A harrowing story of survival based on an actual 18th-century event is brought to life by British author Geraldine McCaughrean, winner of the Michael L. Printz Award for The White Darkness. As in that book, which was set in Antarctica, Where the World Ends takes place in a harsh, unfamiliar landscape: the St. Kilda archipelago, a cluster of islands northwest of Scotland.
The novel follows nine boys and three men who are taken, by boat, from their village and dropped off on Warrior Stac, “a rock whale pitching its whole bulk into the sky, covered in barnacles, aiming to swallow the moon,” where they will hunt birds for several weeks before being picked up and returned to the village.
Quill has been fowling on the stac before. Although he usually enjoys the challenge of hunting, this year, as the boat leaves, he strains to catch a glimpse of Murdina, the girl with whom he has fallen in love.
Hunting birds on the cliffs is treacherous. Quill and his friends are tested from the very beginning, but then the unthinkable happens: The boat does not return for them. Weeks go by, then months. One boy has a vision that their loved ones have all gone up to heaven, while they have been overlooked, left behind on the rock.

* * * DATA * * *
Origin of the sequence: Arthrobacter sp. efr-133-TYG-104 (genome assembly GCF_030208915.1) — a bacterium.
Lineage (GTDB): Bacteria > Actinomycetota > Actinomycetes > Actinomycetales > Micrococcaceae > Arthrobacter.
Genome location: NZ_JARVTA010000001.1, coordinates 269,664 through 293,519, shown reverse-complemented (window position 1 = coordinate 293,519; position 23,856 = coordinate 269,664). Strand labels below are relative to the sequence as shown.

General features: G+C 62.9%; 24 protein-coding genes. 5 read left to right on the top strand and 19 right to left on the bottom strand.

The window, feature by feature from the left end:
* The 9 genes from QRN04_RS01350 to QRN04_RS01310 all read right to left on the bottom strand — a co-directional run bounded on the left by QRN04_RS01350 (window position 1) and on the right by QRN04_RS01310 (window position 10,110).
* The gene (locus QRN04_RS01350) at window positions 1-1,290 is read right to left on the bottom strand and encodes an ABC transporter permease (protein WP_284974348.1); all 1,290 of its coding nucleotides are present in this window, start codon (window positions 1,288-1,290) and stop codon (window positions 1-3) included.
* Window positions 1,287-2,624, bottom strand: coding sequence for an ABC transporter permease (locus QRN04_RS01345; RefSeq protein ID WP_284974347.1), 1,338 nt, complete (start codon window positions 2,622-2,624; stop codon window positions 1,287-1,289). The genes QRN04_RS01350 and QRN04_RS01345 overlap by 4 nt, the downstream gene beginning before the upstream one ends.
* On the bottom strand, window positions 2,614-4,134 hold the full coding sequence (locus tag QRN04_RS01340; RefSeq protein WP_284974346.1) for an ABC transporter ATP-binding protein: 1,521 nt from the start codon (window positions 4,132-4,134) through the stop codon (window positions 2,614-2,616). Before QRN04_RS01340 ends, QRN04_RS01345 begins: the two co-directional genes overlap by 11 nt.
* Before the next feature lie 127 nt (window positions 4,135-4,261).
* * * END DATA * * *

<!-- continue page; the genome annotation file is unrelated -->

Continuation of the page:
The seasons change, the birds leave their cliff nests, and each day is fraught with peril as the members of the party struggle to stay alive and sane. There are surprises and tragedies, and while all the characters are tested (the adults fail miserably), it is Quill’s trials that will keep readers riveted. Although no one in this book escapes sorrow and heartbreak, the story ends with a glimmer of hope.
McCaughrean’s storytelling is as dramatic and harsh as the island landscape. She includes a helpful glossary, a historical note and sketches of the marvelous seabirds that appear in the book. Already a classic in the U.K., where it won the prestigious Carnegie Medal, Where the World Ends is a stunning literary achievement.
ALSO IN BOOKPAGE: Go behind the book with Where the World Ends author Geraldine McCaughrean.